Now to Fr. Brian: It has been (and continues to be) an honor to watch  you learn and grow in your faith and in the vocation God has given you. From your first days in seminary I have seen you move from studying theology to developing a deep prayer life, falling in love and starting a family, ordination and now to applying in your ministry the theology you have studied. 

I want to paraphrase some words of Archbishop Ramsey and add a few verses from the Second Letter to Timothy, which contains perhaps the earliest charge we have:

As a priest, you have bound yourself to “the strong name
of the Trinity” and asked Jesus to be with you all ways. And you have been called to display in your person the the total response
to Christ=--to be a beacon of the Church’s pastoral,
prophetic and priestly concern, to which we are all pledged
at Baptism. I solemnly urge you: Proclaim the message
[in season and out of season]; convince, rebuke and 
encourage with all patience in teaching... Always be sober, 
endure suffering, do the work of an evangelist,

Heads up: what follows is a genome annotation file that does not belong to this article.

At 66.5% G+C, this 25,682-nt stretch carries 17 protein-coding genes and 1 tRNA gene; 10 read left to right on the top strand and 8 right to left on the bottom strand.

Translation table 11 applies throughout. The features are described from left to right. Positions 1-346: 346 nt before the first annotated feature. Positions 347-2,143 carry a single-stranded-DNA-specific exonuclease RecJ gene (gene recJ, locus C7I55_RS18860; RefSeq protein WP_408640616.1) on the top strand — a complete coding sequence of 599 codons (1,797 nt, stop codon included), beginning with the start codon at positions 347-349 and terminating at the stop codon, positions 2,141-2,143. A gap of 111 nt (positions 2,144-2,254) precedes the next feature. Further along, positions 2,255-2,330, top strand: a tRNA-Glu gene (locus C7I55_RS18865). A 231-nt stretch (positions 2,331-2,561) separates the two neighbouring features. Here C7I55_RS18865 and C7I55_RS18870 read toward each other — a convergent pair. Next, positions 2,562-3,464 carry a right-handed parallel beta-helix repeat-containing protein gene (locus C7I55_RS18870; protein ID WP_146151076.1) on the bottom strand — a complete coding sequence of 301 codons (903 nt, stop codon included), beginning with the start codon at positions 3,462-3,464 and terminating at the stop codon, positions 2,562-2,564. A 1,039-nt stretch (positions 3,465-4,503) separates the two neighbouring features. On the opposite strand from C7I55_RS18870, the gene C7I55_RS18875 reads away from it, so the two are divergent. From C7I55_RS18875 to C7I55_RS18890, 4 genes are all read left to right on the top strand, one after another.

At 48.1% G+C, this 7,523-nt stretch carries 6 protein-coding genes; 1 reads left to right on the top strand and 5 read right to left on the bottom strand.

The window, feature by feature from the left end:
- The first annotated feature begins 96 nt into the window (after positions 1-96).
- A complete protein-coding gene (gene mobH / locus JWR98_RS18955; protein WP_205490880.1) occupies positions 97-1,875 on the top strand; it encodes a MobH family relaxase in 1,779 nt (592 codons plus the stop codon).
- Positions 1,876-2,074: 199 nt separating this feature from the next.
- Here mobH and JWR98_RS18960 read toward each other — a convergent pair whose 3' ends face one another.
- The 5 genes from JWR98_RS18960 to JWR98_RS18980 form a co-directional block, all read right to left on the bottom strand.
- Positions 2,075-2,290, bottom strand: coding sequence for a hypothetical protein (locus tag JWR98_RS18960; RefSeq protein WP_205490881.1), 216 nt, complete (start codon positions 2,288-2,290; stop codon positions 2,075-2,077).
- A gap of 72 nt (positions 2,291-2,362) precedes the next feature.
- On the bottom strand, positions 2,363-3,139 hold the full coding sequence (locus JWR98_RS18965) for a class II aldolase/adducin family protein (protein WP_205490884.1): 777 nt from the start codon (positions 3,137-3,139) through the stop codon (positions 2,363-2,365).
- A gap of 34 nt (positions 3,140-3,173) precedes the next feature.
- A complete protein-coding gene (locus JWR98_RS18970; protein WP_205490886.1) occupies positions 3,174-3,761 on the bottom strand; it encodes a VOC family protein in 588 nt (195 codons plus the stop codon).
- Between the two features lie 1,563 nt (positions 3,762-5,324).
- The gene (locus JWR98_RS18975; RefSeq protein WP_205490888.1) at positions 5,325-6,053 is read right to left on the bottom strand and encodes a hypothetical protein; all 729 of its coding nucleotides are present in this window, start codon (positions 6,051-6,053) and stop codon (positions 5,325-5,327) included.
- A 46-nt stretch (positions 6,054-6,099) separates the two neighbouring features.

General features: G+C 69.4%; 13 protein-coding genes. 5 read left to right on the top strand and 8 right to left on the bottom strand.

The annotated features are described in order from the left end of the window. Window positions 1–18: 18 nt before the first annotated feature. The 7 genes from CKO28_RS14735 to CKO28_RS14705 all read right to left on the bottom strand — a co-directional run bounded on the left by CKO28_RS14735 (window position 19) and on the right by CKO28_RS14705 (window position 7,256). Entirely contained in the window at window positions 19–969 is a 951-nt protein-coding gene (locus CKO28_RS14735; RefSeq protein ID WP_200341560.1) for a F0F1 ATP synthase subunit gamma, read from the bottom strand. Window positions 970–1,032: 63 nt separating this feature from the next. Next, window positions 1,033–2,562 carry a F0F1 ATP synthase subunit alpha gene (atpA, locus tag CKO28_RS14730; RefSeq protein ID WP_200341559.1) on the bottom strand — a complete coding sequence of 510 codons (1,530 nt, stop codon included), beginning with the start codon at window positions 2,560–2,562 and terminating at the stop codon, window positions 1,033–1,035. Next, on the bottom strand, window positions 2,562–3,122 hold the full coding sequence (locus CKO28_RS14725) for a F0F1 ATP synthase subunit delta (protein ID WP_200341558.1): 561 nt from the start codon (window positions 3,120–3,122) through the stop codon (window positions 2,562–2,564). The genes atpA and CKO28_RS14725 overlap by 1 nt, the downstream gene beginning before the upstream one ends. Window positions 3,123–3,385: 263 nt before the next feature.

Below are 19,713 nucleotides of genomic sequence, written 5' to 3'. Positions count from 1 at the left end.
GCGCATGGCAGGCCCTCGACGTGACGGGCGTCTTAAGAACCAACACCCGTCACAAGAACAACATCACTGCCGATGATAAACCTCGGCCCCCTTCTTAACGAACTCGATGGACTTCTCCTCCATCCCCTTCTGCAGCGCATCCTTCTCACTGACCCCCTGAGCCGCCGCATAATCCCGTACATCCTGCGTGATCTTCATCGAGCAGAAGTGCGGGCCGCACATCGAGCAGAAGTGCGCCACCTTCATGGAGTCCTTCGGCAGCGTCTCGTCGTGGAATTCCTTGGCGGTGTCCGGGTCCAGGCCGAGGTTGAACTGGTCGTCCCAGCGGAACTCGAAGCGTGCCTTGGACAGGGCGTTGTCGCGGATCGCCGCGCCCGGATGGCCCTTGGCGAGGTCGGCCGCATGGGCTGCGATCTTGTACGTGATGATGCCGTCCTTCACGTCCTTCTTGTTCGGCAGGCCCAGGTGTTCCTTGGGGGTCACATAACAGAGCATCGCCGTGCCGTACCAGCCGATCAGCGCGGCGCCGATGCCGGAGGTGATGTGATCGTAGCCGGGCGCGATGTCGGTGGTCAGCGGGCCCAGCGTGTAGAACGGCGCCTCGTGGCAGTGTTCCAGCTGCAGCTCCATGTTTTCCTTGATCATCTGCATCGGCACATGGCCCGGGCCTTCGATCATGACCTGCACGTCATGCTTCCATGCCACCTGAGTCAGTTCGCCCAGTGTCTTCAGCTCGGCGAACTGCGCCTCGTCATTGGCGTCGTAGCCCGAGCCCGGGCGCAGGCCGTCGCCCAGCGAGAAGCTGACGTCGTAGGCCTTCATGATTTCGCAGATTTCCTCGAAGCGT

carry out your ministry fully.
...The Lord be with your spirit. Grace be with you.1 

Listen. Proclaim. Serve and pray! And be among us in all the ways
that we are about to hear in the Induction, but especially 
as a person of prayer.    

(Sung) In the silent hours of night
bless the Lord.
May God bless this New Ministry, of Fr. Brian and of this congregation, now and always.  Amen.








Saturday, January 10, 2015

Be strong, do not fear!
Hear is your God.”
(Isaiah 35:4a)

Monday, Advent II                                                                                Jan Robitscher
Isaiah 35:1-10                                                                                     CDSP--All Saints' Chapel
Psalm 85:8-13                                                                                     December 8, 2014
Luke 5:17-26
Marana tha! Come, Lord Jesus!